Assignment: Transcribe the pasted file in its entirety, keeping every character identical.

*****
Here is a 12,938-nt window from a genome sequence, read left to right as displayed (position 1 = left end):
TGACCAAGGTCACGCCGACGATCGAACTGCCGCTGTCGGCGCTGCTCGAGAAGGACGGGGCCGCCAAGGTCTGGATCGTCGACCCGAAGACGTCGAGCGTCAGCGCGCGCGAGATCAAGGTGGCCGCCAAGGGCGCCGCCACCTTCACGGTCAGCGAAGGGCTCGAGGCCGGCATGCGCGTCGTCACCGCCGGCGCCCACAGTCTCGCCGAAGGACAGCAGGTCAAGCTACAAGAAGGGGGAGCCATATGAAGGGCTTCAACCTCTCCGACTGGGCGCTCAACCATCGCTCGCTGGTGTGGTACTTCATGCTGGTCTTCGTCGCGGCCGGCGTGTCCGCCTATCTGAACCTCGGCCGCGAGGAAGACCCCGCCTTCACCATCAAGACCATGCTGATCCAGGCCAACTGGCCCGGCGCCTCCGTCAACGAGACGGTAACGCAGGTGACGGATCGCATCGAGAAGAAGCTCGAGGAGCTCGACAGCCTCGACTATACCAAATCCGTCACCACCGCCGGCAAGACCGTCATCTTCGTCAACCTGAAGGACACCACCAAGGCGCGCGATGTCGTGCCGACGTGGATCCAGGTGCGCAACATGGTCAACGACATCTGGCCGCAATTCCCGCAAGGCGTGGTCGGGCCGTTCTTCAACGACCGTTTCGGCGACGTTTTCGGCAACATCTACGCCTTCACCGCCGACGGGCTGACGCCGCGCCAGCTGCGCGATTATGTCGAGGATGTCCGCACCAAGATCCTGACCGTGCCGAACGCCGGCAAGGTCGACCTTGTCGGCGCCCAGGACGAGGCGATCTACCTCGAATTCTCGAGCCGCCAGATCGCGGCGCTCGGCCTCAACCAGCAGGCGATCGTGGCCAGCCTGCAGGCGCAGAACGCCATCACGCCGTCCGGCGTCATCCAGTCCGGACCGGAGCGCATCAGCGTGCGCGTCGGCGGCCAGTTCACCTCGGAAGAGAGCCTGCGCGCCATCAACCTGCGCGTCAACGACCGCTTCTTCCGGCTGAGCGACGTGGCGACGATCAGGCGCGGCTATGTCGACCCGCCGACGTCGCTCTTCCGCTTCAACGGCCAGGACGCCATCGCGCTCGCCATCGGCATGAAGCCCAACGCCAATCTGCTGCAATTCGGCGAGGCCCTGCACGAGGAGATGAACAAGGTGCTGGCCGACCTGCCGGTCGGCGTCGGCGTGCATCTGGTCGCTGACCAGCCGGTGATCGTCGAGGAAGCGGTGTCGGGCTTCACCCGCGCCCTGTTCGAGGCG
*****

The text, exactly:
Here is a 12,938-nt window from a genome sequence, read left to right as displayed (position 1 = left end):
TGACCAAGGTCACGCCGACGATCGAACTGCCGCTGTCGGCGCTGCTCGAGAAGGACGGGGCCGCCAAGGTCTGGATCGTCGACCCGAAGACGTCGAGCGTCAGCGCGCGCGAGATCAAGGTGGCCGCCAAGGGCGCCGCCACCTTCACGGTCAGCGAAGGGCTCGAGGCCGGCATGCGCGTCGTCACCGCCGGCGCCCACAGTCTCGCCGAAGGACAGCAGGTCAAGCTACAAGAAGGGGGAGCCATATGAAGGGCTTCAACCTCTCCGACTGGGCGCTCAACCATCGCTCGCTGGTGTGGTACTTCATGCTGGTCTTCGTCGCGGCCGGCGTGTCCGCCTATCTGAACCTCGGCCGCGAGGAAGACCCCGCCTTCACCATCAAGACCATGCTGATCCAGGCCAACTGGCCCGGCGCCTCCGTCAACGAGACGGTAACGCAGGTGACGGATCGCATCGAGAAGAAGCTCGAGGAGCTCGACAGCCTCGACTATACCAAATCCGTCACCACCGCCGGCAAGACCGTCATCTTCGTCAACCTGAAGGACACCACCAAGGCGCGCGATGTCGTGCCGACGTGGATCCAGGTGCGCAACATGGTCAACGACATCTGGCCGCAATTCCCGCAAGGCGTGGTCGGGCCGTTCTTCAACGACCGTTTCGGCGACGTTTTCGGCAACATCTACGCCTTCACCGCCGACGGGCTGACGCCGCGCCAGCTGCGCGATTATGTCGAGGATGTCCGCACCAAGATCCTGACCGTGCCGAACGCCGGCAAGGTCGACCTTGTCGGCGCCCAGGACGAGGCGATCTACCTCGAATTCTCGAGCCGCCAGATCGCGGCGCTCGGCCTCAACCAGCAGGCGATCGTGGCCAGCCTGCAGGCGCAGAACGCCATCACGCCGTCCGGCGTCATCCAGTCCGGACCGGAGCGCATCAGCGTGCGCGTCGGCGGCCAGTTCACCTCGGAAGAGAGCCTGCGCGCCATCAACCTGCGCGTCAACGACCGCTTCTTCCGGCTGAGCGACGTGGCGACGATCAGGCGCGGCTATGTCGACCCGCCGACGTCGCTCTTCCGCTTCAACGGCCAGGACGCCATCGCGCTCGCCATCGGCATGAAGCCCAACGCCAATCTGCTGCAATTCGGCGAGGCCCTGCACGAGGAGATGAACAAGGTGCTGGCCGACCTGCCGGTCGGCGTCGGCGTGCATCTGGTCGCTGACCAGCCGGTGATCGTCGAGGAAGCGGTGTCGGGCTTCACCCGCGCCCTGTTCGAGGCG